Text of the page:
Writing about the Ontario budget over a month ago, we noted that controversies about alcohol, marijuana, and other curious talking points were still generating headlines a full two weeks after the budget was read into the legislature. Six weeks later, no one is talking about booze, gambling, or combat sports; the headlines are a lot less fun and a lot more serious—for the Ford government and for the citizens of Ontario.
As details (and speculations based on missing details) about changes to public health spending continue in a drip-drip-drip pattern of daily media coverage, a growing list of influential voices are speaking out in defense of various programs, from school lunches to restaurant inspectors. Premier Doug Ford initially addressed some of these concerns in ways that many, including many of his own supporters, viewed as dismissive, such as when he equated public health expenditures with “folks that go into restaurants and put the little stickers on saying it’s safe to eat here.”
It’s this perception that the Ford government either doesn’t understand the implications of its own spending changes or just isn’t concerned about the impact they might have on vulnerable people that seems to be fueling growing negative public sentiment, as well as drawing out some ghosts of Ontario politics past.
On Thursday, ten former Ontario health ministers representing all three major political parties sent a letter to Health Minister Christine Elliott, urging the governing Progressive Conservative (PC) party to rethink planned cuts to public health funding, claiming that work such as preventing outbreaks of disease or ensuring safe water are being put at risk.
“If you do not want to see another Walkerton and SARS, you don’t cut public health,” said former Liberal Health Minster Helena Jaczek, one of the ten signatories, at a press conference at Queen’s Park in front of the provincial legislature building Thursday morning. Jaczek was referencing the seven deaths in 2000 in the town of Walkerton (from an E. coli outbreak in drinking water) and 44 deaths Canada-wide in 2003 from the spread of severe acute respiratory syndrome.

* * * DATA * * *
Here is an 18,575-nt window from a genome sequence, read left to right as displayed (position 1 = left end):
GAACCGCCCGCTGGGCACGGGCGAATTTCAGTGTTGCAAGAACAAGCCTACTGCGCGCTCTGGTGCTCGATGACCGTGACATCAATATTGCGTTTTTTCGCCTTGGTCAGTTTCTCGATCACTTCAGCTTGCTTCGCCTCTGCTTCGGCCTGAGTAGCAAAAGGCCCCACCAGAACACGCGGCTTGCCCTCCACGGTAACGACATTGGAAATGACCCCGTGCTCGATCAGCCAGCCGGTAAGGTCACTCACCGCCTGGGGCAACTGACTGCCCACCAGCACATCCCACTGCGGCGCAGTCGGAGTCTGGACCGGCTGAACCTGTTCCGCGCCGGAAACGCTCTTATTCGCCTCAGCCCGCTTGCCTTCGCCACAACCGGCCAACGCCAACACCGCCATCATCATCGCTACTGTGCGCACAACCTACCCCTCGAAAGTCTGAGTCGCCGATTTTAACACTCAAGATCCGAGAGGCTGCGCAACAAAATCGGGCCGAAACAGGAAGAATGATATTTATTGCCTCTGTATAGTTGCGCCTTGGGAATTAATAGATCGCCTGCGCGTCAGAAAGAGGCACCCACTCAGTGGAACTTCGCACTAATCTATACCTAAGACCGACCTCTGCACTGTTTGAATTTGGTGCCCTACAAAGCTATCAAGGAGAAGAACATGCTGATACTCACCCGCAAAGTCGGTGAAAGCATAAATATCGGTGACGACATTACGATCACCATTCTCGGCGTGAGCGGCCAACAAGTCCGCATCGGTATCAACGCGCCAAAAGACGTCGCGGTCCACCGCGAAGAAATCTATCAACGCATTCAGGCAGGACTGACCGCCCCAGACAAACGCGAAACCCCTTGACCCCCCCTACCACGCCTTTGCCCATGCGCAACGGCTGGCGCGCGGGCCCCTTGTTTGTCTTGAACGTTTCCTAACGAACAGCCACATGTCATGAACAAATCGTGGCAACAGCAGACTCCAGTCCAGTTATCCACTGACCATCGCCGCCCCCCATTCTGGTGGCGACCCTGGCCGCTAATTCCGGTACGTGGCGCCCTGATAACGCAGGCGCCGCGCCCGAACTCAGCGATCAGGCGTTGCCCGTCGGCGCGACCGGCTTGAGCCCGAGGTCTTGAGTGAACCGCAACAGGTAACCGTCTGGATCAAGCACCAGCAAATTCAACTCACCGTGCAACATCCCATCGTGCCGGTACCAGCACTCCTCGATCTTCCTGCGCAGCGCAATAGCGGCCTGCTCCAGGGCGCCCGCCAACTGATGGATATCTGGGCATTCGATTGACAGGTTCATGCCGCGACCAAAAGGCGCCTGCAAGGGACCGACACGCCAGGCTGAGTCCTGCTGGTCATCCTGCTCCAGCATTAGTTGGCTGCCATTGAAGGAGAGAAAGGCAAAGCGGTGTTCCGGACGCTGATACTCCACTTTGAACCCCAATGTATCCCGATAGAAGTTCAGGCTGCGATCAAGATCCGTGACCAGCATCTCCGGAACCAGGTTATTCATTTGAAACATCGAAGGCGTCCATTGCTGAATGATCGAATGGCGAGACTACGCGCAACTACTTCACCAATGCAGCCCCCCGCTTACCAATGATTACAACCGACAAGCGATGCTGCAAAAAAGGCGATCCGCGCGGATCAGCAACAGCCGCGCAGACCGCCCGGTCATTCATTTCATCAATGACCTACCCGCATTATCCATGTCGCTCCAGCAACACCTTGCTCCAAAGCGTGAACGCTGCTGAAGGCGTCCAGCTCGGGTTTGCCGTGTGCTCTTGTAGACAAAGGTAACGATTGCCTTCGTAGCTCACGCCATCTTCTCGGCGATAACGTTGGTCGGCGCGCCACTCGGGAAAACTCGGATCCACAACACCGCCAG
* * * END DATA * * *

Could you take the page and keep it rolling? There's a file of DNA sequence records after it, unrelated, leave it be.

“Traditionally, ministers of health have avoided commenting on the policies of their successors,” wrote the six Liberals, three New Democrats, and one Progressive Conservative (Dennis Timbrell, who served in the health portfolio under Premier Bill Davis from 1977–1982) “Health has been seen as a nonpartisan issue—something we all support. This attack on public health has prompted us to break our silence.”
“Our municipal leaders share the fact that we are in a fiscal hole and we all need to work together,” Clark said. “The announcement today to maintain pre-budget funding levels for land ambulance, public health and child care services, gives us that opportunity to have good consultations and suggestions about how collectively we can find those savings.”
Mayor Tory struck a conciliatory tone stating “This must be done in a prudent, collaborative manner that does not impact the vital services that people in Toronto rely on each and every day. This can only be done if we work together.”
Regular folks seem to have a lot to say too. Perhaps it is the cumulative effect of multiple controversies that generated such interest at a time of year when citizens are usually focused on tomato plants, backyard barbecues, and booking campsites for the summer. Here’s a short list with some of what has many Ontarians hot under the collar:
- Changes to autism program funding (and alleged heavy-handed behavior by Minister of Children, Community and Social Services Lisa MacLeod) and booing of the Premier at a Special Olympics event
- Provincial parliament member Sam Oosterhoff’s pledge to “make abortion unthinkable” (and his use of Niagara police to deal with senior citizens protesting library cuts with a “read-in”)
- Premier Ford’s offer to send in an auditor to help Ottawa Mayor Jim Watson find four percent in savings ($150 million Watson says would obviously have to come mostly from laying off staff)